Flexible financing vehicles are in demand
Datamonitor research shows that the majority of IT budgets in 2009 and 2010 will remain flat. IT departments around the world are being asked to slow or halt their spending. Many customers are now looking to avoid upfront capital investments by using flexible financing vehicles that plot payments against returns on the investment, such as IBM's Project Financing program. This is a unique financing vehicle for projects or transformations like green IT where the repayment terms for the combination of the hardware, software and services may be on a longer schedule and sloped so that payments may be made from the anticipated benefit stream. For some organizations, financial vehicles like this one from IGF may be the best option. Even during economic upswings, many lenders have shied away from 'soft financing' (the financing of software and services) as they are not hard assets that can be recovered in case of default.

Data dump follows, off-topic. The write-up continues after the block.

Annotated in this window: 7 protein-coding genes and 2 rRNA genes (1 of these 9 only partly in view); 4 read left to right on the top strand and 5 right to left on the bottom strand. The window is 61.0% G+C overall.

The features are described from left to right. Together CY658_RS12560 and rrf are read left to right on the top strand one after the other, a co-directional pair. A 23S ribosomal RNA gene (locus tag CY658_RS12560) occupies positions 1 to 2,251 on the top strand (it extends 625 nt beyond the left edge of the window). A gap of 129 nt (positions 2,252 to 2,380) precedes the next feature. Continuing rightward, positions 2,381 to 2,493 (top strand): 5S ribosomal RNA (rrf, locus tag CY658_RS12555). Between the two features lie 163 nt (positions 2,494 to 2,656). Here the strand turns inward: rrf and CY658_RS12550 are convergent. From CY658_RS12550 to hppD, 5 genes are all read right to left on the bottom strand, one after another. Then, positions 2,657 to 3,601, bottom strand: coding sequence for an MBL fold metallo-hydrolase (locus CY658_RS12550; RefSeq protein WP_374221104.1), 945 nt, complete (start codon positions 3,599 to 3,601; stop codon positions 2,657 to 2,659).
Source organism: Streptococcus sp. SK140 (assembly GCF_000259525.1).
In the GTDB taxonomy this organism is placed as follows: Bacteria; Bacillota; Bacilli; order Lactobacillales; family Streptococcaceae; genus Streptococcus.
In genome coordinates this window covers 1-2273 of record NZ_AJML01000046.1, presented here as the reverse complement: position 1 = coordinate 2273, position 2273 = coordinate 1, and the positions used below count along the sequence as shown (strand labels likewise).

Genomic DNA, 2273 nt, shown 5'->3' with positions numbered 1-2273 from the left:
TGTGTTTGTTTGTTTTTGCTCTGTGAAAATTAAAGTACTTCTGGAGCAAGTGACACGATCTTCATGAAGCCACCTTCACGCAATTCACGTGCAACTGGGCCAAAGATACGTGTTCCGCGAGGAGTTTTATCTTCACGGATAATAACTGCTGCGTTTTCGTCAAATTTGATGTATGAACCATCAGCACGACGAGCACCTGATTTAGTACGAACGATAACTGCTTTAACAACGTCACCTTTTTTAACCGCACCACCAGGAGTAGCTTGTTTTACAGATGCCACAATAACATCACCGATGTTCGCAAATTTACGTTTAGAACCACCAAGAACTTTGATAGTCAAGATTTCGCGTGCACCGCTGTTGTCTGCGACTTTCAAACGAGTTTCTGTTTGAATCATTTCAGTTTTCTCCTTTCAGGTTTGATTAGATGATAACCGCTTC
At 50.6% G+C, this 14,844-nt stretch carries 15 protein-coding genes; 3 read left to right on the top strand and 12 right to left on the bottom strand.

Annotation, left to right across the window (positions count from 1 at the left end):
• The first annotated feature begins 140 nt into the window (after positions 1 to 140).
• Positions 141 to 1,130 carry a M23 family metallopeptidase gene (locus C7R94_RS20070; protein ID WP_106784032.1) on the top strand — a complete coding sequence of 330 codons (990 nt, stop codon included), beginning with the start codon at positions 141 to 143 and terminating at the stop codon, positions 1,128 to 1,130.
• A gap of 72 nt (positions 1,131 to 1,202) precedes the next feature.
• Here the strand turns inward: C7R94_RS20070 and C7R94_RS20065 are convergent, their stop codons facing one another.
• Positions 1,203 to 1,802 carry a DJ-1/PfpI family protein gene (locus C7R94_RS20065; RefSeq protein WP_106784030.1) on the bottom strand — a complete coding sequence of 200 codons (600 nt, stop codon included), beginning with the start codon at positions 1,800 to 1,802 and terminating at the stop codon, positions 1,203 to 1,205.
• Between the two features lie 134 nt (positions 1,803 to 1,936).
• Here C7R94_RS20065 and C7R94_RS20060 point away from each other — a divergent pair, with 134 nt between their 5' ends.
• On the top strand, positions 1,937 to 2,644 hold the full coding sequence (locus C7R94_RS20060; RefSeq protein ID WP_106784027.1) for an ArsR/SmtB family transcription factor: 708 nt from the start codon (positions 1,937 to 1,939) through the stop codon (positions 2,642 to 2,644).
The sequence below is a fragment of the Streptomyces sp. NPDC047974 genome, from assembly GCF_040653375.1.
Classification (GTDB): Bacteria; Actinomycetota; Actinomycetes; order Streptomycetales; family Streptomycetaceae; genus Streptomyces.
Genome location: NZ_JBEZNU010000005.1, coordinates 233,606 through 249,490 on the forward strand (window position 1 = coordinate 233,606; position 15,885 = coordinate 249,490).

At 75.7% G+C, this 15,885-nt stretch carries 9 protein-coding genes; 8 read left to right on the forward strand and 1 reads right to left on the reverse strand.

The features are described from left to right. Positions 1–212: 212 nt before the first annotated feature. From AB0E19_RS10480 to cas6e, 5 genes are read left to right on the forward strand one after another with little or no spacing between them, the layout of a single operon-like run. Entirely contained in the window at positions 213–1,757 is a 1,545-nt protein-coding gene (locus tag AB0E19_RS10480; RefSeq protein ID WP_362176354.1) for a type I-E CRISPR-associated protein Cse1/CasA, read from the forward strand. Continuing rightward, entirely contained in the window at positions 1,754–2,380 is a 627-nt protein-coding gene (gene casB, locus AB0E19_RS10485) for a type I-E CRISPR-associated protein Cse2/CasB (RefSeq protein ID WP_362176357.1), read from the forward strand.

Green approaches to reducing expenses
There are other ways in which organizations are reducing expenses and eliminating assets from their balance sheets. Companies in the financial services sector have historically been leaders in leasing IT equipment. But a far greater number of organizations, large and small, from across all industry sectors are now looking to leasing as an alternative for raising their capital requirements. Most leased equipment, once returned to the lessor at the end of the lease or some extension period, is either re-leased, sold as complete used machines or its parts are reused, which makes leasing an environmentally sustainable proposition. For example, IBM reuses 85% of returned leased IT equipment. Beyond parts, it separates metals and other commodities so that less than 0.7% of equipment ends up in landfill, usually as the sludge left over from smelting metals' separation process.